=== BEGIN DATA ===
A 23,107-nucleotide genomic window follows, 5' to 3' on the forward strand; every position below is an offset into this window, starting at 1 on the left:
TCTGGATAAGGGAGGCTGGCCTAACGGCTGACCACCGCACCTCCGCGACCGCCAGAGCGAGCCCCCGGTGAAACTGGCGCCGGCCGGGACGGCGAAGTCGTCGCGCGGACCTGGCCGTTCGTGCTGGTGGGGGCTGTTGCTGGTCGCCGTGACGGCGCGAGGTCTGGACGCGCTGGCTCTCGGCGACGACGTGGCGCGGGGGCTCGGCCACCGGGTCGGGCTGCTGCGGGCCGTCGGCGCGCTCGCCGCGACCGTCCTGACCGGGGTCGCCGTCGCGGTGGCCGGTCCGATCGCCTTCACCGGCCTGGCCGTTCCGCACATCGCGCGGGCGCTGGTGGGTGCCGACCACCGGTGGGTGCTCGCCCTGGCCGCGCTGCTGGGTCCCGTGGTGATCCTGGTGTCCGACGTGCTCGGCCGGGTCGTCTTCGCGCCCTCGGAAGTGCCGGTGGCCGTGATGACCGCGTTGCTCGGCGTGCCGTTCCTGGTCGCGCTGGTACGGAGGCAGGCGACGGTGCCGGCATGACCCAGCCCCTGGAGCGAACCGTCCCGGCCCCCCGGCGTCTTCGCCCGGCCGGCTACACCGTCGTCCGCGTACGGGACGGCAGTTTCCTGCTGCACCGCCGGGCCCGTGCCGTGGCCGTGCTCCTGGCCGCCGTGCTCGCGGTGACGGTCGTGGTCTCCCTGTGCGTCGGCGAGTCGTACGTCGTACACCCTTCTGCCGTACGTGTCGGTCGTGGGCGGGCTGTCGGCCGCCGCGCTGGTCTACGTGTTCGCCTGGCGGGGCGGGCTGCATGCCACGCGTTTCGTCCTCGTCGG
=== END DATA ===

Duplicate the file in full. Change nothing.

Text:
A 23,107-nucleotide genomic window follows, 5' to 3' on the forward strand; every position below is an offset into this window, starting at 1 on the left:
TCTGGATAAGGGAGGCTGGCCTAACGGCTGACCACCGCACCTCCGCGACCGCCAGAGCGAGCCCCCGGTGAAACTGGCGCCGGCCGGGACGGCGAAGTCGTCGCGCGGACCTGGCCGTTCGTGCTGGTGGGGGCTGTTGCTGGTCGCCGTGACGGCGCGAGGTCTGGACGCGCTGGCTCTCGGCGACGACGTGGCGCGGGGGCTCGGCCACCGGGTCGGGCTGCTGCGGGCCGTCGGCGCGCTCGCCGCGACCGTCCTGACCGGGGTCGCCGTCGCGGTGGCCGGTCCGATCGCCTTCACCGGCCTGGCCGTTCCGCACATCGCGCGGGCGCTGGTGGGTGCCGACCACCGGTGGGTGCTCGCCCTGGCCGCGCTGCTGGGTCCCGTGGTGATCCTGGTGTCCGACGTGCTCGGCCGGGTCGTCTTCGCGCCCTCGGAAGTGCCGGTGGCCGTGATGACCGCGTTGCTCGGCGTGCCGTTCCTGGTCGCGCTGGTACGGAGGCAGGCGACGGTGCCGGCATGACCCAGCCCCTGGAGCGAACCGTCCCGGCCCCCCGGCGTCTTCGCCCGGCCGGCTACACCGTCGTCCGCGTACGGGACGGCAGTTTCCTGCTGCACCGCCGGGCCCGTGCCGTGGCCGTGCTCCTGGCCGCCGTGCTCGCGGTGACGGTCGTGGTCTCCCTGTGCGTCGGCGAGTCGTACGTCGTACACCCTTCTGCCGTACGTGTCGGTCGTGGGCGGGCTGTCGGCCGCCGCGCTGGTCTACGTGTTCGCCTGGCGGGGCGGGCTGCATGCCACGCGTTTCGTCCTCGTCGG